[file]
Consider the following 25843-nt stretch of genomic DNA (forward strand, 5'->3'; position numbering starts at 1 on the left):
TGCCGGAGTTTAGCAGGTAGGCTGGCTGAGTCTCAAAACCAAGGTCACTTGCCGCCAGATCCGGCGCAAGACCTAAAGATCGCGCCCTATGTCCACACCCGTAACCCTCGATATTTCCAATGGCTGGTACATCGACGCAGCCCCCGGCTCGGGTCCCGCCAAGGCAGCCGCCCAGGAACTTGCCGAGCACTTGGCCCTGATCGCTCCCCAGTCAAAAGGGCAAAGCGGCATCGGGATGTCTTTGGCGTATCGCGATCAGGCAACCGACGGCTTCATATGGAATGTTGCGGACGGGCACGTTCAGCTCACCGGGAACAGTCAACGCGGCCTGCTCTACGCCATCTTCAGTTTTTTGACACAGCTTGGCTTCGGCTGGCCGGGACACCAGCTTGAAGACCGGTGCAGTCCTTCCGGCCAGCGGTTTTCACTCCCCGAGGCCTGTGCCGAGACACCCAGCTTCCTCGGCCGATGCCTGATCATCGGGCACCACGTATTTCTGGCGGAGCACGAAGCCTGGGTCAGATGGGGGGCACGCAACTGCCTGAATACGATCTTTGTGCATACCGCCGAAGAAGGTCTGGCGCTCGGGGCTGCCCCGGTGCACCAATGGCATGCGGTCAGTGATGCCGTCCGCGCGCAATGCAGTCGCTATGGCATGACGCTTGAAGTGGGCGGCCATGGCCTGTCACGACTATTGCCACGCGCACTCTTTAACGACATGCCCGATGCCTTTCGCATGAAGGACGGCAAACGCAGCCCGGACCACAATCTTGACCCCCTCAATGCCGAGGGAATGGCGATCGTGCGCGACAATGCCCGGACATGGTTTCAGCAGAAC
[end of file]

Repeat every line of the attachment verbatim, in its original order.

Consider the following 25843-nt stretch of genomic DNA (forward strand, 5'->3'; position numbering starts at 1 on the left):
TGCCGGAGTTTAGCAGGTAGGCTGGCTGAGTCTCAAAACCAAGGTCACTTGCCGCCAGATCCGGCGCAAGACCTAAAGATCGCGCCCTATGTCCACACCCGTAACCCTCGATATTTCCAATGGCTGGTACATCGACGCAGCCCCCGGCTCGGGTCCCGCCAAGGCAGCCGCCCAGGAACTTGCCGAGCACTTGGCCCTGATCGCTCCCCAGTCAAAAGGGCAAAGCGGCATCGGGATGTCTTTGGCGTATCGCGATCAGGCAACCGACGGCTTCATATGGAATGTTGCGGACGGGCACGTTCAGCTCACCGGGAACAGTCAACGCGGCCTGCTCTACGCCATCTTCAGTTTTTTGACACAGCTTGGCTTCGGCTGGCCGGGACACCAGCTTGAAGACCGGTGCAGTCCTTCCGGCCAGCGGTTTTCACTCCCCGAGGCCTGTGCCGAGACACCCAGCTTCCTCGGCCGATGCCTGATCATCGGGCACCACGTATTTCTGGCGGAGCACGAAGCCTGGGTCAGATGGGGGGCACGCAACTGCCTGAATACGATCTTTGTGCATACCGCCGAAGAAGGTCTGGCGCTCGGGGCTGCCCCGGTGCACCAATGGCATGCGGTCAGTGATGCCGTCCGCGCGCAATGCAGTCGCTATGGCATGACGCTTGAAGTGGGCGGCCATGGCCTGTCACGACTATTGCCACGCGCACTCTTTAACGACATGCCCGATGCCTTTCGCATGAAGGACGGCAAACGCAGCCCGGACCACAATCTTGACCCCCTCAATGCCGAGGGAATGGCGATCGTGCGCGACAATGCCCGGACATGGTTTCAGCAGAAC